NIGHTMARE ALLEY movie poster | ©2021 Searchlight Pictures

NIGHTMARE ALLEY movie poster | ©2021 Searchlight Pictures

Rating: R
Stars: Bradley Cooper, Rooney Mara, Cate Blanchett, David Strathairn, Toni Collette, Willem Dafoe, Ron Perlman, Richard Jenkins, Holt McAllany, Mary Steenburgen, Tim Blake Nelson, Jim Beaver
Writers: Guillermo del Toro & Kim Morgan, based on the novel by William Lindsay Gresham
Director: Guillermo del Toro
Distributor: Fox Searchlight
Release Date: December 17, 2021

NIGHTMARE ALLEY is a beautifully-made, hypnotic Depression-era thriller. William Lindsay Gresham’s novel was previously adapted for the big screen in 1947, with Tyrone Power in the lead.

This time around, Bradley Cooper essays the role of Stanton “Stan” Carlisle, the antihero at the center of the proceedings. With director Guillermo del Toro at the helm, working from a script he co-wrote with Kim Morgan, this NIGHTMARE ALLEY is a lot weirder than its predecessor. The film doesn’t have the overt fantasy flourishes that accompany most of del Toro’s work, but it certainly has the darkness.

We meet Stan as he takes a job with a traveling carnival. Stan is good with drawing likenesses, and finds he has a gift for showmanship. He’s especially interested in the mentalist act performed by alcoholic Pete Krumbein (David Strathairn) and his young assistant Molly (Rooney Mara).

When Stan masters the art of persuading strangers that he really can communicate with their deceased loved ones, he aspires to the big time, with the attendant big rewards – and big dangers.

Del Toro revels in the carnival setting, with its handmade illusions and hints of something monstrous in the shadows. The production design by Tamara Deverell is period-perfect, while displaying del Toro’s idiosyncratic sense of style.

When NIGHTMARE ALLEY moves into the big-money big city, the film’s look becomes more elegant and icier. This is epitomized in a psychiatrist played by Cate Blanchett, who has the look of a ‘50s screen goddess, and the cool enigma of an irresistible high-class femme fatale.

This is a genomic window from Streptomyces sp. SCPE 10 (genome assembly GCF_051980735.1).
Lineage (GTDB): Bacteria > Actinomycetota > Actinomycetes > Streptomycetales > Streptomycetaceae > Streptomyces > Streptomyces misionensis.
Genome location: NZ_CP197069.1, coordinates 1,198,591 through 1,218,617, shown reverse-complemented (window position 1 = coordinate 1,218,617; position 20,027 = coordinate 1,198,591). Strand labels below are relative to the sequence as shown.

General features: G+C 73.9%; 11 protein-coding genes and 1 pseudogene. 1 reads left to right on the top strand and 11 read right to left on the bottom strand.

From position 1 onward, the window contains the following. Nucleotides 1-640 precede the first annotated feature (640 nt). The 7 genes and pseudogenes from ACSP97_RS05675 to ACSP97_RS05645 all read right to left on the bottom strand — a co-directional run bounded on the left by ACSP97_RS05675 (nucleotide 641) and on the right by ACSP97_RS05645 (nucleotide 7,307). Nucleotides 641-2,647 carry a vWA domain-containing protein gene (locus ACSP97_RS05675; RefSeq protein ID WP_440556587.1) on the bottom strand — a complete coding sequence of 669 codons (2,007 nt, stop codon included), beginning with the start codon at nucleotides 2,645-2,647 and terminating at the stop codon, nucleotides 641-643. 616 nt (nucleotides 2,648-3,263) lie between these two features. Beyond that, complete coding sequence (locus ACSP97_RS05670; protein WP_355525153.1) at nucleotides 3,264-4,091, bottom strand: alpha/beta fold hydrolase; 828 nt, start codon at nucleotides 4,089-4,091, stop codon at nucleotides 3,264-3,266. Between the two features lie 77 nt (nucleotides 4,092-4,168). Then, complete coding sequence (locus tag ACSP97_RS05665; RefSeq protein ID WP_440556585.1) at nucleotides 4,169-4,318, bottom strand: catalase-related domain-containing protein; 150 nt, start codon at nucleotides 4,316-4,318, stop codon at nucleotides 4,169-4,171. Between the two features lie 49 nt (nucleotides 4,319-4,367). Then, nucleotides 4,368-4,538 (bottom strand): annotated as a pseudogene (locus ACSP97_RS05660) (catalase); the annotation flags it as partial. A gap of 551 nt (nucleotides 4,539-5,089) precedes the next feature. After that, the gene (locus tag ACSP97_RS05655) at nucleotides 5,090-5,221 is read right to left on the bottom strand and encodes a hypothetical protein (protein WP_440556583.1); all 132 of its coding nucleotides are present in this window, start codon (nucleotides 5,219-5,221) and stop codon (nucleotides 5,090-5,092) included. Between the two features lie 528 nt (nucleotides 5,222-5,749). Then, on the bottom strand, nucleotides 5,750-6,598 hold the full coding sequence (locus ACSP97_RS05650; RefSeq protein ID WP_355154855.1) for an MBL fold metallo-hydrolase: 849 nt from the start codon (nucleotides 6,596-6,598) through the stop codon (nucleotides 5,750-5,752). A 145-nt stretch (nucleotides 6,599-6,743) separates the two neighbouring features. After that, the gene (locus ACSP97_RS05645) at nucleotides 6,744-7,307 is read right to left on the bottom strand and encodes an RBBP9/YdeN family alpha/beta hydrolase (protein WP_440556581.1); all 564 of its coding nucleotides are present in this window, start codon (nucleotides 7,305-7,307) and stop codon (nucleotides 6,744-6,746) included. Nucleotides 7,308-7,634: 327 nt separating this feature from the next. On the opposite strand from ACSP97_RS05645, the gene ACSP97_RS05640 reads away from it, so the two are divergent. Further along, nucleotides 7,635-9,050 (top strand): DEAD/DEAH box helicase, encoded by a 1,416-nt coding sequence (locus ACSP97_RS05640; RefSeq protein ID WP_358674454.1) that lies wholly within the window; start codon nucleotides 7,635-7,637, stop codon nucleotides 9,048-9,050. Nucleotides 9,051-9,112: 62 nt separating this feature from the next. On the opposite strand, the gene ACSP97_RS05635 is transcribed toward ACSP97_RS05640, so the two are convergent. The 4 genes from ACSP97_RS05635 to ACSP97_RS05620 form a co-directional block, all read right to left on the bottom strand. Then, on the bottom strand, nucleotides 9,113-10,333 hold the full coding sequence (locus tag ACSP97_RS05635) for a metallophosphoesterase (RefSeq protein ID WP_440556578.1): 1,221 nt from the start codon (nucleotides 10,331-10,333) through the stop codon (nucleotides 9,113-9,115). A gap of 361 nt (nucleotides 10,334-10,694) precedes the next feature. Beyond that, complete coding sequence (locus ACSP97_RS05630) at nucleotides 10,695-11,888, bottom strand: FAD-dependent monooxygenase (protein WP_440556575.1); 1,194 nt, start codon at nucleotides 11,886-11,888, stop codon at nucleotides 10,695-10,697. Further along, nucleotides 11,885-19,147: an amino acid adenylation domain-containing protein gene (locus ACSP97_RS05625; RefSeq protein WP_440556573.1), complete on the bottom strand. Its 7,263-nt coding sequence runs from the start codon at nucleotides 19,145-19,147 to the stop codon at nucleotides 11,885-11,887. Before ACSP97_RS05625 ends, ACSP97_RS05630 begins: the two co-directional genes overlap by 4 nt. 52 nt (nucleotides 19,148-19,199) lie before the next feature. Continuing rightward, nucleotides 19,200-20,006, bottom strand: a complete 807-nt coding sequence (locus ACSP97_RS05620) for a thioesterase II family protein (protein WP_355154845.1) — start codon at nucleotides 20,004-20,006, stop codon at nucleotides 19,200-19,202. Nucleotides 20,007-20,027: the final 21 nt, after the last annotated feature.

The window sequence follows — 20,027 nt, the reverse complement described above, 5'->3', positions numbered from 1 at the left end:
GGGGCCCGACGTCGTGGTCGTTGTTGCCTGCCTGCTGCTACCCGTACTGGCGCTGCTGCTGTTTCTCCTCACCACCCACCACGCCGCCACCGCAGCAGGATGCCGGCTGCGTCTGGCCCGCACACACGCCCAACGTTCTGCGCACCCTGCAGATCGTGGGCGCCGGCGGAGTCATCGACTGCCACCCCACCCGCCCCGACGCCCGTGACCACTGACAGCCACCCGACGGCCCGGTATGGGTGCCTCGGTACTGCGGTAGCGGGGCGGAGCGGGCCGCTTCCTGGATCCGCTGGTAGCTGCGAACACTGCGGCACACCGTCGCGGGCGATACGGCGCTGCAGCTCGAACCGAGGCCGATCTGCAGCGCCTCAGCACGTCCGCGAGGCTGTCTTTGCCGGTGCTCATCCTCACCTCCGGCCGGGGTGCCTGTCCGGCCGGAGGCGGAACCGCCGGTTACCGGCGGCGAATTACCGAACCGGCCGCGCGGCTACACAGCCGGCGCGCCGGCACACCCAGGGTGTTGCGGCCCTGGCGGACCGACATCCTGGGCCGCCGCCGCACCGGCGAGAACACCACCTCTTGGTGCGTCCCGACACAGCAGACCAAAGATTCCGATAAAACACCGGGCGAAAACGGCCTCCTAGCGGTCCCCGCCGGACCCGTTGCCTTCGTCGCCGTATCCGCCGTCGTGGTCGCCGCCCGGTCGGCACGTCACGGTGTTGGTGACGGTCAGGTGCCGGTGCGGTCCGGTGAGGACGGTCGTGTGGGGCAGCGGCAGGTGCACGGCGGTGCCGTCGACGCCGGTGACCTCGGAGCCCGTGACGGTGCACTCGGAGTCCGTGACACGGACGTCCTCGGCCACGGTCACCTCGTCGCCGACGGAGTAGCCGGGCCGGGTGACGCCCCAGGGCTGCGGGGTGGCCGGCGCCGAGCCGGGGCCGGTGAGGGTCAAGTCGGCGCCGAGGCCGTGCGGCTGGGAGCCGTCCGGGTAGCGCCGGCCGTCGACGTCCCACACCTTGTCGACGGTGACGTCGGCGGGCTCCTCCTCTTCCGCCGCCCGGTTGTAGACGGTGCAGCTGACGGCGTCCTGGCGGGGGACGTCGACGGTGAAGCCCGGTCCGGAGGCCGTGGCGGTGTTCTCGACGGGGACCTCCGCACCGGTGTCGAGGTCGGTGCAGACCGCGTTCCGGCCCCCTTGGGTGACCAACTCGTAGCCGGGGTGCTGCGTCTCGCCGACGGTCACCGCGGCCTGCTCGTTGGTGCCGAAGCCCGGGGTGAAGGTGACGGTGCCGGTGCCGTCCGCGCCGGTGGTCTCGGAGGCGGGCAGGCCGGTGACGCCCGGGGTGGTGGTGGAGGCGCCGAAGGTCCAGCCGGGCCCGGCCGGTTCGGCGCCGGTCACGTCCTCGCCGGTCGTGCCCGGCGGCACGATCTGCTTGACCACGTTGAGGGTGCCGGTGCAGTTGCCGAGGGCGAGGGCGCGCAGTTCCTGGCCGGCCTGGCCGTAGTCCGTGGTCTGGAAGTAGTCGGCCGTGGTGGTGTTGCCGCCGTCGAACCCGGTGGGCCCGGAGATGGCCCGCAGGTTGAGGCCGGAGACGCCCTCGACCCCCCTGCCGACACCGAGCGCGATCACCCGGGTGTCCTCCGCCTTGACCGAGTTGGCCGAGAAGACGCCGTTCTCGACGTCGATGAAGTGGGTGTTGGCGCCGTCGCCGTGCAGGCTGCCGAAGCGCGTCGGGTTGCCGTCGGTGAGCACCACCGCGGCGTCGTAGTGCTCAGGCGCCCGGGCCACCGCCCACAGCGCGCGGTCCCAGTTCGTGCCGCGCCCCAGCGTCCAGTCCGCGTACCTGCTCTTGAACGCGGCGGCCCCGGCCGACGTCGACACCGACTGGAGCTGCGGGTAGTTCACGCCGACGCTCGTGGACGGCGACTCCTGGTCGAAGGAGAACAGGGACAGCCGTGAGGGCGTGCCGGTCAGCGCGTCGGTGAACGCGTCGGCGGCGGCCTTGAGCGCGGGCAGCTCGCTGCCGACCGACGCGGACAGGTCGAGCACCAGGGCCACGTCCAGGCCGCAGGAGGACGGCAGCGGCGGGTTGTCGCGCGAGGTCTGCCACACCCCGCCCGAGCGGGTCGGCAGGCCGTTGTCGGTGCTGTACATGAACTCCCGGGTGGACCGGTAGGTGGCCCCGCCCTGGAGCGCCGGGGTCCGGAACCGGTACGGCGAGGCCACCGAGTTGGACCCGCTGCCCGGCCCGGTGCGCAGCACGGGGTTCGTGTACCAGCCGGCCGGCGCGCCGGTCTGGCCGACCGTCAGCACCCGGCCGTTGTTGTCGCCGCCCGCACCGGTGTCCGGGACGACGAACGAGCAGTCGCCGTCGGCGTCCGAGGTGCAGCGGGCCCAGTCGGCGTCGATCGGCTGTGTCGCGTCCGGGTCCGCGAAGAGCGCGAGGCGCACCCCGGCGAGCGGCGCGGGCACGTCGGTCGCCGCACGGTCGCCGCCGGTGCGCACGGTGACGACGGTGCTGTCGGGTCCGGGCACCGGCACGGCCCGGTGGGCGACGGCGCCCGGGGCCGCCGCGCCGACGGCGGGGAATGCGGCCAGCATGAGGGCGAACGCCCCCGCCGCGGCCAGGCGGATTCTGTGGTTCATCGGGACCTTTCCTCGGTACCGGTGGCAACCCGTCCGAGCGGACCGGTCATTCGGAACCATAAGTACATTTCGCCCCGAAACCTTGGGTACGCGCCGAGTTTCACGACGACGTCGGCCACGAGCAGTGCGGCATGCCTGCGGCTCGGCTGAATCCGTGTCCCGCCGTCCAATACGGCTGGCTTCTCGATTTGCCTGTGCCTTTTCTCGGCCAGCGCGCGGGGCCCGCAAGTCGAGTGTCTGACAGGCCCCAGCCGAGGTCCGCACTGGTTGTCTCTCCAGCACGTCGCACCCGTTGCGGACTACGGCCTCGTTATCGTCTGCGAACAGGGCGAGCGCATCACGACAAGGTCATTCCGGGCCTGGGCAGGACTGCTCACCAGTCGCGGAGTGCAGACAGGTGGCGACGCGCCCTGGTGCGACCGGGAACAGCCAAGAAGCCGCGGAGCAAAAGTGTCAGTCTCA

Blanchett is a force to be reckoned with here, and the supporting cast is outstanding, especially Strathairn as the kindly lost soul who inspires Stan. Mara makes the most of the doubting but loyal lover role. Toni Collette, Richard Jenkins, Willem Dafoe, Ron Perlman, Holt McAllany, Mary Steenburgen, Jim Beaver, and Tim Blake Nelson all do sterling work.

Cooper is extremely good, but there is something ever so slightly out of sync between his performance and the material. Stan thinks he is smarter and a better planner than he is, but there’s a little too much stability in Cooper’s manner. Given the twists of the plot, it seems like Stan ought to feel a little slyer, a little more mercurial, than just straightforwardly ambitious.

The storytelling is engrossing. There are a few hints that suggest at where we’re going, but we’re involved with every unpredictable step of the journey. There are details that pack a punch, both in the present and in flashbacks, and the end is well-earned.

NIGHTMARE ALLEY has a few deficits, but on the whole, it is top-flight filmmaking that holds our attention throughout.

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